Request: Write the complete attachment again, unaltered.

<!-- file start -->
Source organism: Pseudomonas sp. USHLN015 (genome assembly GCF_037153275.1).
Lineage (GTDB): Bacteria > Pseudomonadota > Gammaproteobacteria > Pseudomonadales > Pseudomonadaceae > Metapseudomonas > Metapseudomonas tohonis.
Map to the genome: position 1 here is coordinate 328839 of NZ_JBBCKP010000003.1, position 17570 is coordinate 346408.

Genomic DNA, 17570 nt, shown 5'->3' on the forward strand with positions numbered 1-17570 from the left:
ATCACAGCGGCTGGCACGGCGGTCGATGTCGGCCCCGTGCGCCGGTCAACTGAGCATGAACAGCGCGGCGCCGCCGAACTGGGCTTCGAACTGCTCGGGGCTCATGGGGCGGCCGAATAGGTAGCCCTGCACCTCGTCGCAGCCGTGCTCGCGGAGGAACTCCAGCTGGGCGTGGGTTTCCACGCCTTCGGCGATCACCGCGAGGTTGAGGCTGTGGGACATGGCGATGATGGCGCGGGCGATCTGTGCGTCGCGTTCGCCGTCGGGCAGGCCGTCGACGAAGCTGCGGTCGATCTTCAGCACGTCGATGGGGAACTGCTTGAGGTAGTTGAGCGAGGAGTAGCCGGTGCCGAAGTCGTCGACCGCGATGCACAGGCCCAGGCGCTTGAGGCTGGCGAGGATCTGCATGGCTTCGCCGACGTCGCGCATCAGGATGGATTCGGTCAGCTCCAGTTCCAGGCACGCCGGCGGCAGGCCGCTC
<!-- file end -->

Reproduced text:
Source organism: Pseudomonas sp. USHLN015 (genome assembly GCF_037153275.1).
Lineage (GTDB): Bacteria > Pseudomonadota > Gammaproteobacteria > Pseudomonadales > Pseudomonadaceae > Metapseudomonas > Metapseudomonas tohonis.
Map to the genome: position 1 here is coordinate 328839 of NZ_JBBCKP010000003.1, position 17570 is coordinate 346408.

Genomic DNA, 17570 nt, shown 5'->3' on the forward strand with positions numbered 1-17570 from the left:
ATCACAGCGGCTGGCACGGCGGTCGATGTCGGCCCCGTGCGCCGGTCAACTGAGCATGAACAGCGCGGCGCCGCCGAACTGGGCTTCGAACTGCTCGGGGCTCATGGGGCGGCCGAATAGGTAGCCCTGCACCTCGTCGCAGCCGTGCTCGCGGAGGAACTCCAGCTGGGCGTGGGTTTCCACGCCTTCGGCGATCACCGCGAGGTTGAGGCTGTGGGACATGGCGATGATGGCGCGGGCGATCTGTGCGTCGCGTTCGCCGTCGGGCAGGCCGTCGACGAAGCTGCGGTCGATCTTCAGCACGTCGATGGGGAACTGCTTGAGGTAGTTGAGCGAGGAGTAGCCGGTGCCGAAGTCGTCGACCGCGATGCACAGGCCCAGGCGCTTGAGGCTGGCGAGGATCTGCATGGCTTCGCCGACGTCGCGCATCAGGATGGATTCGGTCAGCTCCAGTTCCAGGCACGCCGGCGGCAGGCCGCTC